Shreve Memorial Library
Staff members at Shreve Memorial Library dresses in costumes from each decade of the library's 90 years during a recent anniversary celebration.
Shreve Memorial Library recently celebrated 90 years of providing for the needs of its patrons with speeches by local notables and an anniversary cake.
Dressed to represent the fashions of those previous nine decades, library staffers interacted with the public and talked about their plans for the library's future.
Through the years, the styles have changed, for both men's and women's apparel. So have the library's offerings. Today's library offers far more than printed books and periodicals. Patrons may check out movies via DVD, download individual songs and music videos, audio books and ebooks, learn languages and computer usage, and receive help with homework.
Among its 21 branches, the library's collections contain 383,176 volumes and circulate 1,162,937 items a year. Back when the library opened, it contained 6,991 volumes, fitting in what is now the Greater Shreveport Chamber of Commerce building on Edwards Street.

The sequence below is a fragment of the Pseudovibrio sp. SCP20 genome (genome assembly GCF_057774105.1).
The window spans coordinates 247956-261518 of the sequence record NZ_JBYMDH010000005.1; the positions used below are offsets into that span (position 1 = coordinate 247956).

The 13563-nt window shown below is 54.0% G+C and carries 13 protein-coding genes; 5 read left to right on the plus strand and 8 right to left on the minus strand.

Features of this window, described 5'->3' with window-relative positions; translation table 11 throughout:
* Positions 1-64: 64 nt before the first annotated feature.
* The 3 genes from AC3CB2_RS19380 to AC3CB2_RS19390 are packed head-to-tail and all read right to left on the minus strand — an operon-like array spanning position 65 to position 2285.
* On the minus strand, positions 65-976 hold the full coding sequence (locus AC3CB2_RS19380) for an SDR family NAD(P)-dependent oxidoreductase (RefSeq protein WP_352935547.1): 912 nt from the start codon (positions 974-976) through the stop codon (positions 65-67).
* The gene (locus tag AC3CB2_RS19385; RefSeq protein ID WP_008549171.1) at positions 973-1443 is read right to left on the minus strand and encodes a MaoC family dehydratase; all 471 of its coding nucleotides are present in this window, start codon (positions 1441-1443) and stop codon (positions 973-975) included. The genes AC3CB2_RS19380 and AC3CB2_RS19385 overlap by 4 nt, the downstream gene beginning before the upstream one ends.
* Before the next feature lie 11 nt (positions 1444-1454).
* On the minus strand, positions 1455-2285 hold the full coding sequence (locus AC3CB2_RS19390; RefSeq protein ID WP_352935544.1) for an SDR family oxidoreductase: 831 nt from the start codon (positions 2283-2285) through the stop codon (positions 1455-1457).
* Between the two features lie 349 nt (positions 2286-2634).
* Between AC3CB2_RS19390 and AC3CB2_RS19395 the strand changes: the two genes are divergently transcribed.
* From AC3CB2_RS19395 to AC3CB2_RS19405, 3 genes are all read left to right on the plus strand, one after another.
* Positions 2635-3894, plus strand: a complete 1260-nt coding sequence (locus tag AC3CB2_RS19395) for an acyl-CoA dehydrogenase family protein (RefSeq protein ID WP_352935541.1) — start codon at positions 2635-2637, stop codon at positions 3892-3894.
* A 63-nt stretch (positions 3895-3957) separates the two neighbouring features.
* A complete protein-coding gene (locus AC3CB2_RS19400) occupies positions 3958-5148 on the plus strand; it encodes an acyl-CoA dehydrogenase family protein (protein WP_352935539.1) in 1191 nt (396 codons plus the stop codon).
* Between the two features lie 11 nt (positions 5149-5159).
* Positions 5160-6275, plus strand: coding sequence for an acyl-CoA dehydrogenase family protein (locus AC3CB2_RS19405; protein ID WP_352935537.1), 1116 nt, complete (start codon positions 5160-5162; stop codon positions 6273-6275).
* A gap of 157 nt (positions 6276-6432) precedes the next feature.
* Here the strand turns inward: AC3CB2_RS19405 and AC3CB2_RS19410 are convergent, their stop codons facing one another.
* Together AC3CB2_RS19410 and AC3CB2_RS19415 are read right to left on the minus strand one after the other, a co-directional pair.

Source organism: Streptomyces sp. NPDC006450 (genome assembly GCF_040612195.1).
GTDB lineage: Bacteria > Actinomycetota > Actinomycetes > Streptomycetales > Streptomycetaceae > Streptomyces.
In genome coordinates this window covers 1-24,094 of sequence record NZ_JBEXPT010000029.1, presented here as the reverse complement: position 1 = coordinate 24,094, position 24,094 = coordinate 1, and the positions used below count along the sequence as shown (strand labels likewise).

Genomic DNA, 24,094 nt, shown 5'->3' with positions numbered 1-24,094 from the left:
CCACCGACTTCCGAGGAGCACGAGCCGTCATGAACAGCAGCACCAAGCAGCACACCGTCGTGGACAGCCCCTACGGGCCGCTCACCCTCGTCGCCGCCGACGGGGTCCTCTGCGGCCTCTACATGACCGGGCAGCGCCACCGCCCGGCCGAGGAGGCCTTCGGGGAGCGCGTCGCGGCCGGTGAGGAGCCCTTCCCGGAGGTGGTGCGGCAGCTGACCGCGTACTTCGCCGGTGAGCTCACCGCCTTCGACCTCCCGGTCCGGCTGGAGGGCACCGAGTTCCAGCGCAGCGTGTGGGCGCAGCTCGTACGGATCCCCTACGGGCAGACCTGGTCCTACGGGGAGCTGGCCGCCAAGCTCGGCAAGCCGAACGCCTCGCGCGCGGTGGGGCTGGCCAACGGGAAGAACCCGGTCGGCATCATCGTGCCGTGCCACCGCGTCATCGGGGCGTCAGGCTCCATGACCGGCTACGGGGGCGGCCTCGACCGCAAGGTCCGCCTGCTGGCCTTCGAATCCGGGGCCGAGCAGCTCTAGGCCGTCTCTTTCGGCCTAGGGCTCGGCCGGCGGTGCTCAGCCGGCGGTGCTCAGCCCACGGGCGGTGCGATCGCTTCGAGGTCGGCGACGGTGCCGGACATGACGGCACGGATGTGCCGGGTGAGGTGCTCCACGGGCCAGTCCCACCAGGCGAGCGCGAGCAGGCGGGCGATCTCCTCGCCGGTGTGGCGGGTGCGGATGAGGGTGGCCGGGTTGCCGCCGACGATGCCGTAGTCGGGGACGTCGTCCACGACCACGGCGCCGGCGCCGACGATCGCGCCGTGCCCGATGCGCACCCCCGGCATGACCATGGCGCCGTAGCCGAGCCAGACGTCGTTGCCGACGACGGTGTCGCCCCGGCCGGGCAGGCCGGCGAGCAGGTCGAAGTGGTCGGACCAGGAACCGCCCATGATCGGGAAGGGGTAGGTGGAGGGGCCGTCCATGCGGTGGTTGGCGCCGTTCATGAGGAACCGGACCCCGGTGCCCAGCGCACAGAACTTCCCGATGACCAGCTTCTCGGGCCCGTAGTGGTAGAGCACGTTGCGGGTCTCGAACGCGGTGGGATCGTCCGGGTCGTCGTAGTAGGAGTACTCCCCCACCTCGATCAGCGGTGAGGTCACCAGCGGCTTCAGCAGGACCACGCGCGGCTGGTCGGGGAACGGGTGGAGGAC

Librarians wonder about the future of libraries in general. Shreveport's library is no exception. Library director Dr. Ron Heezen spoke at the celebration on some of those changing directions:
- In the past three years, adults are reading more fiction, somewhat of a surprise perhaps; does that mean that they find current television and movie offerings not to their taste?
- Public programming attendance is up more than 50 percent. Are people craving more face-to-face interaction with their peers?
- An aging population portends more need for resources that fill seniors' needs.
- Pre-schoolers gain pre-literacy skills in library programs.
- School-age children use Shreve Memorial's resources and services too.
- Some resources, like the genealogy collection, have moved to the relatively new Broadmoor Resource Center, so that researchers can more easily plan a day of work.
The library plans to develop a strategic plan for its future. Charting a course into new waters is a necessity for keeping the treasure ship of the library afloat.
-- By Lani Duke